Leading for inclusion 1: Challenging discourse

Leadership sustains inclusive education

One essential and commonly agreed on characteristic of inclusive education is
the need for leadership that begins, continues and sustains it. The theories of leadership
have been debated, analysed, and constructed over many years and is, “…a highly
contested phenomenon” (Cranston & Ehrich, 2009, p. 1). The academic literature
about leadership proffers many models, typologies and frameworks. I would like to
add to the discussion by encouraging a change in the tangent from sometimes
simplistic rhetoric, such as ‘develop learning communities’ by school leaders, to one
of how, why, and when power is used in the social setting to influence inclusive
education. I don’t believe there is such thing as an ‘inclusive leader’. As Mulford in Cranston and Ehrich (2009) warn us there is an:

…enormous risk in us becoming too enamoured with the plethora of singular, simplistic, ‘adjectival’ leaderships now on offer (such as charismatic, heroic, instructional, transactional, transformational, sustainable etc.). While one leadership style or approach may work well for some leaders…Successful leaders adapt and adopt their leadership practice to meet the changing needs of circumstances they find themselves in (Mulford et al, 2009, p. 422).

There is much literature about the effect of school leadership and its
influence on school reform and student achievement (Fullan, 2006; Leithwood, &
Riehl, 2004). It is acknowledged widely that effective leadership contributes positively
to the development and achievement of inclusive education (Ainscow & Sandill, 2010;
Aleman, 2009; Armstrong, Armstrong, & Spandagou, 2010). A multitude of styles and
types of leadership have been determined, including leading with a moral purpose
(Fullan, 2006), having change management skills (Burnett, 2005), and, developing
learning communities (Senge, 2000).

The leadership practices that encourage, develop and sustain inclusive education assists us understand how schools enact inclusive practices for all learners rather than resorting to exclusive and specialised practices; e.g. programs where students are withdrawn to another classroom for specialised therapy or intervention. This is important as these exclusive and specialised practices have been blamed for maintaining lowered teacher expectations for students with a disability that eventually result in lower student aspirations and achievement.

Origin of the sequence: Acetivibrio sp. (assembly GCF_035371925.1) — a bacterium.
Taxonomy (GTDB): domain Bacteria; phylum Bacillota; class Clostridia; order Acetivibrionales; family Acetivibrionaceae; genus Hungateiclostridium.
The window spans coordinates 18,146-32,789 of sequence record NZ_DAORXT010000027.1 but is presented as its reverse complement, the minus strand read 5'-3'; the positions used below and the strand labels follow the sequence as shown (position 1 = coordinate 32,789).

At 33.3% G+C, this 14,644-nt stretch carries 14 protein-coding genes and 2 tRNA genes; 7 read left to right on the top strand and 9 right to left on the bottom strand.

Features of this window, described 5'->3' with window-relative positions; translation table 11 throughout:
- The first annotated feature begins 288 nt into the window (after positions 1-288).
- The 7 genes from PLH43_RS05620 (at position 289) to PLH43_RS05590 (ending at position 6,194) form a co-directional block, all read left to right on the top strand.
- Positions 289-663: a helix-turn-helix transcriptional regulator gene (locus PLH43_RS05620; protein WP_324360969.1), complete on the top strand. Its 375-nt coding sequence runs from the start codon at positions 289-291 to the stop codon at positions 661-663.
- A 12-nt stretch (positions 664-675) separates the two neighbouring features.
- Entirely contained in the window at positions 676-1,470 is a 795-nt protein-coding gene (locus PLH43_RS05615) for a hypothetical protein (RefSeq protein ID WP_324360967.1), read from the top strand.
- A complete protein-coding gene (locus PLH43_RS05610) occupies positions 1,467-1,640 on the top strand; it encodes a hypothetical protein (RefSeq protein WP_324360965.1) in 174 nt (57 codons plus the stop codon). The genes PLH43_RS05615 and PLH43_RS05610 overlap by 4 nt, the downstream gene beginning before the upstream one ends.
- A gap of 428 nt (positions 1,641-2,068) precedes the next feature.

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Powering change

My experience in the area of curriculum policy implementation in schools
was that the school leaders hold, withhold, and wield power as practices that influence
inclusive education. For example, when a leader sees inclusive education as purely a
professional learning priority, it may become an activity simply to be ticked off. As one
principal said to me in reference to professional learning for inclusive education,
“We’ve done inclusion”. This dialogue does not reflect great leadership in the eyes of
many commentators; however, it does indicate practices of power. The principal used
power by withholding any further access to or resources for professional learning because it had been done. The principal did not consider inclusion as an ongoing
educational reform that required multiple long-term professional learning.
Though I acknowledge that power is not exclusively exerted by the person
in a leadership role or position, there are many members of a social group who have
agency to create or limit change through practices of power (Giddens, 1990). Within
the team, anyone can take on a leadership or linking role including teachers, teacher
aides, parents, and students (Margerison & McCann, 1985). Development or
enactment of inclusive education cannot be left in the hands of one or two people in a
school community, as the “…causes of exclusion run deep in the architecture of
schooling” (Slee, 2006 p. 102). However, an individual leader may purposefully or
inadvertently maintain this architecture of exclusion.

School leaders ultimately apply practices of power that aim to encourage, develop, and maintain leadership of teachers. Grenier (2010) discusses the concepts of power and inclusive education by highlighting the importance of school leaders to apply strategies that ensure collaborative practices, challenge “teacher autonomy in order to enhance the teaching and learning process” (p. 398), and support student ability and strengths and influence teachers to do same.Effective teachers who enact inclusive practices are aware of relevant legislation and policy, and the implications of their daily work (Shaddock, et al, 2007). These teachers are led by school principals who play a “pivotal role in
supporting inclusive practice” (Shaddock et al. 2007, p. 10) and who disrupt discourse of difficulty.

Discourse of difficulty sustains specialisation and exclusion

People acquire discourses, “…certain ways of thinking, talking, and acting